Most of the G.G. Series previewed to-date have been pretty accessible puzzlers or arcade style games from various genres, but here's the first one that's probably only going to be a hit with a small audience due to the nature and level of the challenge on offer.
The gameplay is essentially similar to Toki Tori and freeware Flash games: you control a small stick man who must move blocks around to reach a level exit within a fixed time limit (usually 90 seconds) and three lives. You control left and right movement with the D-Pad and use a button press to grab movable blocks (indicated by colour) and then use another button to rotate them before placing them down again, with the only restriction being that you cannot place a block in the same space occupied by another block.
Your main obstacles are getting crushed by blocks (be careful about removing blocks supporting other blocks) and red blocks which will kill your stick man if he attempts to climb or run across them. If you get stuck you can press a button to give up (at the cost of a life) and reset the level, which is quite likely given that most, if not all of the levels are laid out such that you can easily put yourself into a situation you cannot get out of.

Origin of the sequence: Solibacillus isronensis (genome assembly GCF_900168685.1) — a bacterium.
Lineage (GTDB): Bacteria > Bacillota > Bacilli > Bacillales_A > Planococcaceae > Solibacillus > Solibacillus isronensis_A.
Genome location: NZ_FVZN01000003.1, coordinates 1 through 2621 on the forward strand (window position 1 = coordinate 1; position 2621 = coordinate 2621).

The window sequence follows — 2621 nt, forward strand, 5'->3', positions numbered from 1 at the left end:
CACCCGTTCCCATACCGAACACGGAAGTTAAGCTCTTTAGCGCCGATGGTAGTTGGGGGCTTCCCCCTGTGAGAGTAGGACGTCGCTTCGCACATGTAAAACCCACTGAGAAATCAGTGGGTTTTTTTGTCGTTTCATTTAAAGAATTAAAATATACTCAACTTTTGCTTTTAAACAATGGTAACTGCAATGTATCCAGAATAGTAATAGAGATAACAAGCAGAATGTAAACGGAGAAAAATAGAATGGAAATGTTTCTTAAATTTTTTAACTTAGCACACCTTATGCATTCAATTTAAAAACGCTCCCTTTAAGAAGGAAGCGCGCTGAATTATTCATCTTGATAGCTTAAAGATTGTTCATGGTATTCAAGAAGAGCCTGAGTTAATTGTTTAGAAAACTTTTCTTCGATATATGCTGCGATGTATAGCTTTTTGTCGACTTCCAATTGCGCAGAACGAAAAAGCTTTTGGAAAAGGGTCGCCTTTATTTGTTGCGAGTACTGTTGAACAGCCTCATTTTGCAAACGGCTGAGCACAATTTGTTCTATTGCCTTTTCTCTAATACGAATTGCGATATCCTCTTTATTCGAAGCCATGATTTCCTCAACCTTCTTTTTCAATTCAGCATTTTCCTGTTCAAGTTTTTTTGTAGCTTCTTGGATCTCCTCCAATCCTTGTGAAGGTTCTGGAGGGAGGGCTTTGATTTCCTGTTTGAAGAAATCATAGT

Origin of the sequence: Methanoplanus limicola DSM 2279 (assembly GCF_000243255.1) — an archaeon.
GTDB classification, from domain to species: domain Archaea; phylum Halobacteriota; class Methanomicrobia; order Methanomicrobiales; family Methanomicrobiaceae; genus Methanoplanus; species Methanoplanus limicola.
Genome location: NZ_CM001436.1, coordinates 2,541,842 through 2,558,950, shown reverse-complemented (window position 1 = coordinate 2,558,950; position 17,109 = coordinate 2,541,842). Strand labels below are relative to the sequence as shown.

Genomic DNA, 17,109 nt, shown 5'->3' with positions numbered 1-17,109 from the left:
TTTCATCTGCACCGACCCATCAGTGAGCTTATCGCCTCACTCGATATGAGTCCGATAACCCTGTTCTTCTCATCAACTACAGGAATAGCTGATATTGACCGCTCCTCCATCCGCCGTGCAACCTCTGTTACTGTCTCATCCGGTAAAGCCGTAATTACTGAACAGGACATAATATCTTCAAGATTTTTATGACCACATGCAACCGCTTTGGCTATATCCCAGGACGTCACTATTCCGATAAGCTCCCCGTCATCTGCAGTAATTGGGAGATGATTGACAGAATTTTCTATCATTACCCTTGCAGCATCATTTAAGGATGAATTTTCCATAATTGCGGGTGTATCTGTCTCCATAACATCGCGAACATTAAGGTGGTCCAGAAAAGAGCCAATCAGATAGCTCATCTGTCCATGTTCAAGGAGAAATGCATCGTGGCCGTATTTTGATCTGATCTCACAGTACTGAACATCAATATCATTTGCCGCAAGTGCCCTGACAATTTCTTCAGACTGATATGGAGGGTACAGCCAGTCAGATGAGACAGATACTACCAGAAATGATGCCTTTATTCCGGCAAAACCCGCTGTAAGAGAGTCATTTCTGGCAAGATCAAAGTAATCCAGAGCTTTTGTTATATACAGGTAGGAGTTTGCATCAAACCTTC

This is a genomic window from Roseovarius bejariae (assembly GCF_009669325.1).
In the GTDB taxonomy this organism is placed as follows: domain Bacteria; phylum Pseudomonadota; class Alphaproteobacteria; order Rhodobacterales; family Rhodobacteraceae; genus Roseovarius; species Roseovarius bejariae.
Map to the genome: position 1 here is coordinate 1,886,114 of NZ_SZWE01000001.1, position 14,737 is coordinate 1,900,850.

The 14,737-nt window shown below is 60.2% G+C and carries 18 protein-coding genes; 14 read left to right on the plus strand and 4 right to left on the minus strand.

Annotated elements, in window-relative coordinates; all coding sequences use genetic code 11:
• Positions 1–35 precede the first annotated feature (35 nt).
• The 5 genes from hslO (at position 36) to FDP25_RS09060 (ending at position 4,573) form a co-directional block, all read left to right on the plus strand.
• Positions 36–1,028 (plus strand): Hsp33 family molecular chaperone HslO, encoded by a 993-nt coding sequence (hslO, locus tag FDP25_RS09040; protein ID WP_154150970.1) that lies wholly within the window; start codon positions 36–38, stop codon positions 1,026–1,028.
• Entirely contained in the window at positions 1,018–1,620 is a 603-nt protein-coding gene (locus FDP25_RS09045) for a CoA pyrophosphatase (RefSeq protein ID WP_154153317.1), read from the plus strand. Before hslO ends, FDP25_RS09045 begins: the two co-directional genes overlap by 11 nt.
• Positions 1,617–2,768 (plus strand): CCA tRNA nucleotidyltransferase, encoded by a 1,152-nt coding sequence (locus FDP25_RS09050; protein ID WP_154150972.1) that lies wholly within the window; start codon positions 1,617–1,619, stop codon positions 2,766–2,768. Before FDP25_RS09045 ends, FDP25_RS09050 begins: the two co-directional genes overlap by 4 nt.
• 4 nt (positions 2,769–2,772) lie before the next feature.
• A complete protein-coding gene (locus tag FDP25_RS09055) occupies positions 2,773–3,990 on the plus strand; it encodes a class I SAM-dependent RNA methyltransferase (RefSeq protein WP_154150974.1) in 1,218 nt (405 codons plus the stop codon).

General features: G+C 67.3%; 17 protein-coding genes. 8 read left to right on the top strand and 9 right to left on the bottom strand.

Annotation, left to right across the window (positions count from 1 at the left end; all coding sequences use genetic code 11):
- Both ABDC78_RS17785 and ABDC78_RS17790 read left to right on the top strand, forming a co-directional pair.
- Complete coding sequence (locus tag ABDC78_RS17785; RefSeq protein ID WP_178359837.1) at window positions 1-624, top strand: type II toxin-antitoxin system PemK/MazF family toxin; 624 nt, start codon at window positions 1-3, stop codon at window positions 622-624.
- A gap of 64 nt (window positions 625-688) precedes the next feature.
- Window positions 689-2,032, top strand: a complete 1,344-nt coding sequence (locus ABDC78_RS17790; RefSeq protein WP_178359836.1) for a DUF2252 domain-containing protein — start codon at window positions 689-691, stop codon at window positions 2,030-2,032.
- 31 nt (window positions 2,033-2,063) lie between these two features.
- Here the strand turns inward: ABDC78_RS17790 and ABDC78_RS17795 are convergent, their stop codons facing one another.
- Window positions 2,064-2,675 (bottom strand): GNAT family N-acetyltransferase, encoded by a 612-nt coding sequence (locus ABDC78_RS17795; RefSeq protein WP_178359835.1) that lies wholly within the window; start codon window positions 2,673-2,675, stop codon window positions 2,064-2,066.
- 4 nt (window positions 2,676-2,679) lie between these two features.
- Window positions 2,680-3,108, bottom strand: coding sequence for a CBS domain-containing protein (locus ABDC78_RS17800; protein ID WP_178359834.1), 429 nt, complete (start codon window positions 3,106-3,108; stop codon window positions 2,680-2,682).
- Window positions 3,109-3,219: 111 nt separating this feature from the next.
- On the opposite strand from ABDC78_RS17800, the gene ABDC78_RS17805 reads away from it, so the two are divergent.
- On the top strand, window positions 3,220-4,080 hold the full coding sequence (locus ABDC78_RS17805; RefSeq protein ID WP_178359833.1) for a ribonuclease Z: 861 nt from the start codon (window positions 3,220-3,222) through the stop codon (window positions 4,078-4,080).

Unlike Toki Tori the only tools at your disposal are a handful of movable blocks on the screen and your own brain. Whilst there are three difficulty levels to choose from, even on Easy it becomes quite challenging at the third stage and if you find yourself unable to figure out how to progress then that's the end for you. Your best score for each difficulty will be recorded, but without the ability to go back to the last stage you got stuck at directly, you'd have to be a pretty dedicated fan to want to replay all the preceding stages every time you wanted another go at beating it.
Of all the G.G. Series games we've played this has been the first miss for us, but it's technically executed very well and we expect that fans of real brain-bending mechanical puzzles of this nature will really enjoy it. As part of a larger collection (as of this writing G.G. Series Collection Plus is getting a retail release next month in Japan) it's certainly worthwhile, but on it's own the audience will be limited.